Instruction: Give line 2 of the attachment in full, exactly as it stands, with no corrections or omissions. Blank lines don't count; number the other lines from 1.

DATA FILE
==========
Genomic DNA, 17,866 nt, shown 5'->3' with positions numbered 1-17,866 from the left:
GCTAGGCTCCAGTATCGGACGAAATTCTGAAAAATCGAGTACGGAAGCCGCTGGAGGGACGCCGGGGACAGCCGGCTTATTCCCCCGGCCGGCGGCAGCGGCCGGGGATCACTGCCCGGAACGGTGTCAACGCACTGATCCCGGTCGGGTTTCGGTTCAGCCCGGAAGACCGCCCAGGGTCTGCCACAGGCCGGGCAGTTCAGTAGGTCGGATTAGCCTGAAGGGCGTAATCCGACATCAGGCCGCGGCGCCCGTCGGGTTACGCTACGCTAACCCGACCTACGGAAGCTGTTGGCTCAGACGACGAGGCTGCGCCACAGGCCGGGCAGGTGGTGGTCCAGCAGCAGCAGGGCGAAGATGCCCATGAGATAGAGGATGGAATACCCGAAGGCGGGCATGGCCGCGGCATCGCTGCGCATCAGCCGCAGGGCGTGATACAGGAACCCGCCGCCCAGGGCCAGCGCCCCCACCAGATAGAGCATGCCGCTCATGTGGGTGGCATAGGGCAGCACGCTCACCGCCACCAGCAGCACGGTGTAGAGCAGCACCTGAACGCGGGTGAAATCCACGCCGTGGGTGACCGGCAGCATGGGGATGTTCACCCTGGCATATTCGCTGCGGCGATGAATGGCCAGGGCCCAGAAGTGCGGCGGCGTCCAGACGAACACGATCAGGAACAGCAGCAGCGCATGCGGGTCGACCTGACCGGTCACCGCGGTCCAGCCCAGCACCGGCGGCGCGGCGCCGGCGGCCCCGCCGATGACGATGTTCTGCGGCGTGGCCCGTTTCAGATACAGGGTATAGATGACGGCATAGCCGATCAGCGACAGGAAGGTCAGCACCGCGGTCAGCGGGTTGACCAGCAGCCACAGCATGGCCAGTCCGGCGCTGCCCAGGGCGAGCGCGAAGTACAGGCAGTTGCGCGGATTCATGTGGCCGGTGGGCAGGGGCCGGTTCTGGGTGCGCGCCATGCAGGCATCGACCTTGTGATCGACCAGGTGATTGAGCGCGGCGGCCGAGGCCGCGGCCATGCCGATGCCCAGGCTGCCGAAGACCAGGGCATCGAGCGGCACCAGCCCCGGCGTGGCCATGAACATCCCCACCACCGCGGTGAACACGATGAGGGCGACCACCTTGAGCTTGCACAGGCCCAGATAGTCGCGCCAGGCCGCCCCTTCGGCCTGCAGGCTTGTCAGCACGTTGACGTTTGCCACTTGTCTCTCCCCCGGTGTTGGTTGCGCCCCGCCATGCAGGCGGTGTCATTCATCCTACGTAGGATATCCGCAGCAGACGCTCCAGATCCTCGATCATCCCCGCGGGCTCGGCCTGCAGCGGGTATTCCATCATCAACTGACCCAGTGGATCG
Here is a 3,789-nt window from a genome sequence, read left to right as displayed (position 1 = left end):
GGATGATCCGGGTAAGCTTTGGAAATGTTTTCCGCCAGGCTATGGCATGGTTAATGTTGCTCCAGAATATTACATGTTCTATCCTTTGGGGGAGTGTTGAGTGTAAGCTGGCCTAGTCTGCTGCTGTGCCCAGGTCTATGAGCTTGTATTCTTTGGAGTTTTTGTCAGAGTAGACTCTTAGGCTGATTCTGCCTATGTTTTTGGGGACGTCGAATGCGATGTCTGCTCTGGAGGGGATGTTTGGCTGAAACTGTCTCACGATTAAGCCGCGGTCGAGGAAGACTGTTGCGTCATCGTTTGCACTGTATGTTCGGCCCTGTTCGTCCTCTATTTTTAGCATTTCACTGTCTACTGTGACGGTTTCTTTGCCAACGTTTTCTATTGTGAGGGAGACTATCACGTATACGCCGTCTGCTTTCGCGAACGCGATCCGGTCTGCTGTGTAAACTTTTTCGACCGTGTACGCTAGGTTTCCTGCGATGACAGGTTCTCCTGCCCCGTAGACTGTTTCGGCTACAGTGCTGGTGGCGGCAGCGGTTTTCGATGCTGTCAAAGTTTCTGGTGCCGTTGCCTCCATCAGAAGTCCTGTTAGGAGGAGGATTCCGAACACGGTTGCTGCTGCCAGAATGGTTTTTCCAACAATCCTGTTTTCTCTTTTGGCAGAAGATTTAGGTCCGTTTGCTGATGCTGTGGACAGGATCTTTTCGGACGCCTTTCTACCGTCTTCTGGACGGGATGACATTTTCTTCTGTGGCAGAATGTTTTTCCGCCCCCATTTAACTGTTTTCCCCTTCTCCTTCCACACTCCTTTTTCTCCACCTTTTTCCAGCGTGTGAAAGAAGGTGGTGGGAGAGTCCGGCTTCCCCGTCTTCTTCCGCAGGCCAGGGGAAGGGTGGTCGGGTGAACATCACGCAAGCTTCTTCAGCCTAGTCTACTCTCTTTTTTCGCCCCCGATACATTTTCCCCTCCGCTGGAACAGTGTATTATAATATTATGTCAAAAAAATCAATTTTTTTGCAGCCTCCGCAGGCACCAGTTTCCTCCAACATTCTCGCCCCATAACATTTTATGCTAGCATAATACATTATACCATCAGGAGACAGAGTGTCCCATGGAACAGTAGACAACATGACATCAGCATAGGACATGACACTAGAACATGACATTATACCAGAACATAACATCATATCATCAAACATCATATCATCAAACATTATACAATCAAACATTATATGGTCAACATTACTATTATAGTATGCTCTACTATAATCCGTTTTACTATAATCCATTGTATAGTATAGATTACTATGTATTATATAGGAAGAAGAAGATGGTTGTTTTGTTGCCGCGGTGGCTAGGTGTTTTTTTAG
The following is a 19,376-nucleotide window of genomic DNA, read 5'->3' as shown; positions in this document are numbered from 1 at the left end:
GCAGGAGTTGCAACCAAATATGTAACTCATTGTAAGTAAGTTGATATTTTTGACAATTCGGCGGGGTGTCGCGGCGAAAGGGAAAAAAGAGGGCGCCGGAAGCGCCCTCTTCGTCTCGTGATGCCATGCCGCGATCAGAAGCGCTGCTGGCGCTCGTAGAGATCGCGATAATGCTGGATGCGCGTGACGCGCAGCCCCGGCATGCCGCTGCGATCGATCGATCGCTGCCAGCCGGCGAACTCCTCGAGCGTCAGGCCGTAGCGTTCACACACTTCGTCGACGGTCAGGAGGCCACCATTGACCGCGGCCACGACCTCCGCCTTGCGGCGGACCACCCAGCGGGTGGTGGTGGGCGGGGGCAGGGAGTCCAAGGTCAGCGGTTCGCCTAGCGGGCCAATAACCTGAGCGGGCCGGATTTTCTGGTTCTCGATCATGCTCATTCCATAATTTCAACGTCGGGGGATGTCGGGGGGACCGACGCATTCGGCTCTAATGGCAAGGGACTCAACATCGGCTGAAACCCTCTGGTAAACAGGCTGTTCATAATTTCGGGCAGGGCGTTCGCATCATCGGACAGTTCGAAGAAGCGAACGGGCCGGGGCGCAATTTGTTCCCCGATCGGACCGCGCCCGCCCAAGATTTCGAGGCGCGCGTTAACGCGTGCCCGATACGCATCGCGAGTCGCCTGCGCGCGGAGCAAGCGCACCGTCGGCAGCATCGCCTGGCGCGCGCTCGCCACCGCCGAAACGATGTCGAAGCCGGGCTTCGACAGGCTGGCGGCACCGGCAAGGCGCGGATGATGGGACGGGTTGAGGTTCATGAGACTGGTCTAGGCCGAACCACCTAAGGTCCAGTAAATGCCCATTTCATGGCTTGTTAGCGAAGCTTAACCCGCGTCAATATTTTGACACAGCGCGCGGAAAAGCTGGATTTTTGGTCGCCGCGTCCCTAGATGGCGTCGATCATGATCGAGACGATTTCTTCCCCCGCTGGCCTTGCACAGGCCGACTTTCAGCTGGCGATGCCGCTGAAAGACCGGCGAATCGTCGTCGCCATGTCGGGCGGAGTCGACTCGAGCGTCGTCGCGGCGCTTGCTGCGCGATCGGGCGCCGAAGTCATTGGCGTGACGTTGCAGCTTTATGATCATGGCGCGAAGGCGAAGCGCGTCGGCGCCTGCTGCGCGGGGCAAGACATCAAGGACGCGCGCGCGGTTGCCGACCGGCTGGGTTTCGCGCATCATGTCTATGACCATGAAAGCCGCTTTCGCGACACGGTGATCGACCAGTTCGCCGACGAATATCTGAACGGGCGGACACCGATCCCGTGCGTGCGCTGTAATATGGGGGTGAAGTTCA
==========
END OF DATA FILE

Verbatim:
GCTAGGCTCCAGTATCGGACGAAATTCTGAAAAATCGAGTACGGAAGCCGCTGGAGGGACGCCGGGGACAGCCGGCTTATTCCCCCGGCCGGCGGCAGCGGCCGGGGATCACTGCCCGGAACGGTGTCAACGCACTGATCCCGGTCGGGTTTCGGTTCAGCCCGGAAGACCGCCCAGGGTCTGCCACAGGCCGGGCAGTTCAGTAGGTCGGATTAGCCTGAAGGGCGTAATCCGACATCAGGCCGCGGCGCCCGTCGGGTTACGCTACGCTAACCCGACCTACGGAAGCTGTTGGCTCAGACGACGAGGCTGCGCCACAGGCCGGGCAGGTGGTGGTCCAGCAGCAGCAGGGCGAAGATGCCCATGAGATAGAGGATGGAATACCCGAAGGCGGGCATGGCCGCGGCATCGCTGCGCATCAGCCGCAGGGCGTGATACAGGAACCCGCCGCCCAGGGCCAGCGCCCCCACCAGATAGAGCATGCCGCTCATGTGGGTGGCATAGGGCAGCACGCTCACCGCCACCAGCAGCACGGTGTAGAGCAGCACCTGAACGCGGGTGAAATCCACGCCGTGGGTGACCGGCAGCATGGGGATGTTCACCCTGGCATATTCGCTGCGGCGATGAATGGCCAGGGCCCAGAAGTGCGGCGGCGTCCAGACGAACACGATCAGGAACAGCAGCAGCGCATGCGGGTCGACCTGACCGGTCACCGCGGTCCAGCCCAGCACCGGCGGCGCGGCGCCGGCGGCCCCGCCGATGACGATGTTCTGCGGCGTGGCCCGTTTCAGATACAGGGTATAGATGACGGCATAGCCGATCAGCGACAGGAAGGTCAGCACCGCGGTCAGCGGGTTGACCAGCAGCCACAGCATGGCCAGTCCGGCGCTGCCCAGGGCGAGCGCGAAGTACAGGCAGTTGCGCGGATTCATGTGGCCGGTGGGCAGGGGCCGGTTCTGGGTGCGCGCCATGCAGGCATCGACCTTGTGATCGACCAGGTGATTGAGCGCGGCGGCCGAGGCCGCGGCCATGCCGATGCCCAGGCTGCCGAAGACCAGGGCATCGAGCGGCACCAGCCCCGGCGTGGCCATGAACATCCCCACCACCGCGGTGAACACGATGAGGGCGACCACCTTGAGCTTGCACAGGCCCAGATAGTCGCGCCAGGCCGCCCCTTCGGCCTGCAGGCTTGTCAGCACGTTGACGTTTGCCACTTGTCTCTCCCCCGGTGTTGGTTGCGCCCCGCCATGCAGGCGGTGTCATTCATCCTACGTAGGATATCCGCAGCAGACGCTCCAGATCCTCGATCATCCCCGCGGGCTCGGCCTGCAGCGGGTATTCCATCATCAACTGACCCAGTGGATCG